A cultural community arises when a group of people, communicating through a common language, develops a set of beliefs, social behaviors, and norms. Deaf people who use American Sign Language as their primary language form such a cultural community. Hailing from all races, religions, socioeconomic classes, and geographical regions across the United States, culturally deaf people hold the view that deafness is a social phenomenon rather than a disability. They take pride in their shared social/political organizations, literature, visual works of art, history, and group norms.
Deaf children born to deaf parents begin language and cultural learning at birth, but these children are far and few between. More than 90 percent of all deaf children are born to two nondeaf parents, many of whom have probably never met a deaf person in their lives. In cases where the diagnosis of deafness is not made for months or even years after the baby is born, the critical time for language development is irretrievably lost. The early years for the undiagnosed deaf child of nondeaf parents will probably be filled with rich experiences that lack the appropriate language accompaniment to foster intellectual and cultural understandings.
After the diagnosis of deafness is made, nondeaf parents are forced to make an immediate decision regarding communication. If they continue utilizing aural/oral methods, they will need to accept that, despite the intensity of direct instruction, their child may make relatively slow progress in speech, listening, and speech-reading skill development. If they decide to implement signed communication methods, they will need to learn sign language and consistently use it when their child is in their presence. In either case, the consequences of this delayed language input are serious and long reaching. Schools serving deaf students often find it necessary to supplement social emotional, linguistic, and cultural development in addition to the traditional role of transmitting academic information.
The federal government, through the enactment of Public Law 94-142, the Education for All Handicapped Children Act, and the recent reauthorization of Public Law 101-476, the Individuals with Disabilities Education Act (IDEA), guarantees the educational rights of all children. However, parents, students, concerned deaf adults, court judges, and educational professionals disagree as to what actually constitutes the mandated free and appropriate education in regard to deaf students. Less than 1 percent of all school-age children are classified as deaf, yet it is impossible to find one educational setting that satisfies all involved.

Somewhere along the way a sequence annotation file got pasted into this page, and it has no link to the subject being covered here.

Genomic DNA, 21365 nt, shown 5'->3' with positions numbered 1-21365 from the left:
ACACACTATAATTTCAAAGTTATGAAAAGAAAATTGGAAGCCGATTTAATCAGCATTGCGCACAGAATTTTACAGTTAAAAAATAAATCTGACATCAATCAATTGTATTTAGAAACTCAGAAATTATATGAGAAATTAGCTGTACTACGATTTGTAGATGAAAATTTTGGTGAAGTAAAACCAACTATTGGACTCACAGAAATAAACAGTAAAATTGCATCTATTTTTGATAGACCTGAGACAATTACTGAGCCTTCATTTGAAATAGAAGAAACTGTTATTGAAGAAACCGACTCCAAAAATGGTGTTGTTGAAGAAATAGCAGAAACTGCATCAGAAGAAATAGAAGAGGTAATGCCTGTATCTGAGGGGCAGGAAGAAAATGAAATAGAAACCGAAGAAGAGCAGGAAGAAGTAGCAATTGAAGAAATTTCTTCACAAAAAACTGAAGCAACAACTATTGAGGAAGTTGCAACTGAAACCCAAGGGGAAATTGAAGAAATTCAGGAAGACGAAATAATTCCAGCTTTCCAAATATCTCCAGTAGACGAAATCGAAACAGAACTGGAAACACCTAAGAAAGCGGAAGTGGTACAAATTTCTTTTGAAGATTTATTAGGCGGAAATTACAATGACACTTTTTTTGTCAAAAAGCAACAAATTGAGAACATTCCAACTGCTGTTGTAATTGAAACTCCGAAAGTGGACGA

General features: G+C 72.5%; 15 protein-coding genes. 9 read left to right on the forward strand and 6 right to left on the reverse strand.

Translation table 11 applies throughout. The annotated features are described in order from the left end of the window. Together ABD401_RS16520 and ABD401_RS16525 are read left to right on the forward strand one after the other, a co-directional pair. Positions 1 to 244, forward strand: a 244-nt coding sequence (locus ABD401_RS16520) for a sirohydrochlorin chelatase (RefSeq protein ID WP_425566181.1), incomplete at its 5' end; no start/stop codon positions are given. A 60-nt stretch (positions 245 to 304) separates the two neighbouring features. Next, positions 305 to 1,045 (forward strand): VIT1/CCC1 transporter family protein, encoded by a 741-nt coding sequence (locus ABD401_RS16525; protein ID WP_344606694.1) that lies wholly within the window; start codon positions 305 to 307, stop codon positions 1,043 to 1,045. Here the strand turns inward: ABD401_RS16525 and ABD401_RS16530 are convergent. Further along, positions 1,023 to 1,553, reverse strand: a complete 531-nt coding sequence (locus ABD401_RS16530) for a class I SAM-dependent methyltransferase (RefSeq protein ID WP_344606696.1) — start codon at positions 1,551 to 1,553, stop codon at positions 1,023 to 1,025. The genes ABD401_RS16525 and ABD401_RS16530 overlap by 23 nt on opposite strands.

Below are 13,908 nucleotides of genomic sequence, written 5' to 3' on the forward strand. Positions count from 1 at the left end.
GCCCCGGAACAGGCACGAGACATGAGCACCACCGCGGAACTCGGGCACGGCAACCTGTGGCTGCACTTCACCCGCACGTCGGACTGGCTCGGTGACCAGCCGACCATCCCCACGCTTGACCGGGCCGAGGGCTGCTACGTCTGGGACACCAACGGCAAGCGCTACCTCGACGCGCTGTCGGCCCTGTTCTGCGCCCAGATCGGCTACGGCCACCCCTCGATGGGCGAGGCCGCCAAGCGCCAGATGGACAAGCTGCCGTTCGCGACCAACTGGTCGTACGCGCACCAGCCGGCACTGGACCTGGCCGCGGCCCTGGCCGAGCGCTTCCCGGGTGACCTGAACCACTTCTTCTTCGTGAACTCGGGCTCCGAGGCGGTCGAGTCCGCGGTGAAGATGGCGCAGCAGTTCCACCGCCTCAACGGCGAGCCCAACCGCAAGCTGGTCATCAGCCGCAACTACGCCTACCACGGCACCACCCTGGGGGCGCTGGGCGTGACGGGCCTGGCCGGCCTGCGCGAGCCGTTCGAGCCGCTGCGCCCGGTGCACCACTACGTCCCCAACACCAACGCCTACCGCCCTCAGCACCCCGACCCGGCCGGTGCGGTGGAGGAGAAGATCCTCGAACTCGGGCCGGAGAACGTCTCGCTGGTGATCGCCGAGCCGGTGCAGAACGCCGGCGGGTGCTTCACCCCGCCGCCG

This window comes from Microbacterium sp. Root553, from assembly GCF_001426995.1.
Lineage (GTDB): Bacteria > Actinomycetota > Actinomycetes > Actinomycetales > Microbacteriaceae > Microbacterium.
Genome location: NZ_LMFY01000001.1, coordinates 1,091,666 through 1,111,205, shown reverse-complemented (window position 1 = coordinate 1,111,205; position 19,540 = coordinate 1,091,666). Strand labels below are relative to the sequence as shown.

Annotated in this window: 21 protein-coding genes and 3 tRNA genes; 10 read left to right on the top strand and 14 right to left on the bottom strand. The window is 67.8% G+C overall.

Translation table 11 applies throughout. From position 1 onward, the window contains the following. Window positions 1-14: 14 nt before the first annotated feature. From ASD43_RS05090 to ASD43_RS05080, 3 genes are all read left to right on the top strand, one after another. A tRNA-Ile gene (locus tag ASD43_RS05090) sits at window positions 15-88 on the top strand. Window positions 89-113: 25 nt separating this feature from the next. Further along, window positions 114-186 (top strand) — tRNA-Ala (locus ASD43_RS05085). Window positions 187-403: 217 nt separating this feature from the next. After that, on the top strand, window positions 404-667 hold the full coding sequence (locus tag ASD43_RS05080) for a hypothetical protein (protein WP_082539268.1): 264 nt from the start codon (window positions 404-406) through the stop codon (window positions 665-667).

There is a wealth of public school placement options currently available from which to choose. At one end of the continuum is full-time care in a boarding school that serves only those who are deaf, while at the other end is total inclusion in a class of deaf/nondeaf peers in a local public school. Between these two extremes lie options such as day classes in a regionalized school for the deaf; a self-contained classroom in a public school; part-time placement in a Resource Room; tutorial pullout classes with an itinerant teacher trained to work with deaf children; or at-home instruction.
Regionalized schools bring together larger numbers of children who are deaf, have a culturally dedicated focus that normalizes deafness, and provide numerous deaf role models, though the deaf child may be taught far from home, thus causing separation from family and neighborhood nondeaf peers. Local public schools reduce the physical distance between deaf and nondeaf students, increase the potential for interaction between the two cultural groups, and offer an environment where mutual appreciation and respect can be fostered, though the deaf child may be alone among hundreds of hearing schoolmates and not meet any deaf role models until adulthood.
No one type of communication mode or program is ideal for all deaf children, whose needs are as diverse as the contributing factors to the condition. It would be incorrect to use a single model to try to satisfy the needs of all deaf children. Ideally, each child’s situation should be individually evaluated and addressed.
- Lane, H., Hoffmeister, R., & Bahan, B. (1996). Journey into the Deaf world. San Diego, CA: DawnSign Press.
- Marschark, M., Lang, H. G., & Albertini, J. A. (2002). Educating deaf students: From research to practice. New York: Oxford University Press. Spencer, P. E., Erting, C. J., & Marschark, M. (Eds.). Essays in honor of Kathryn P. Meadow-Orlans: The deaf child in the family and at school. Mahwah, NJ: Lawrence Erlbaum.
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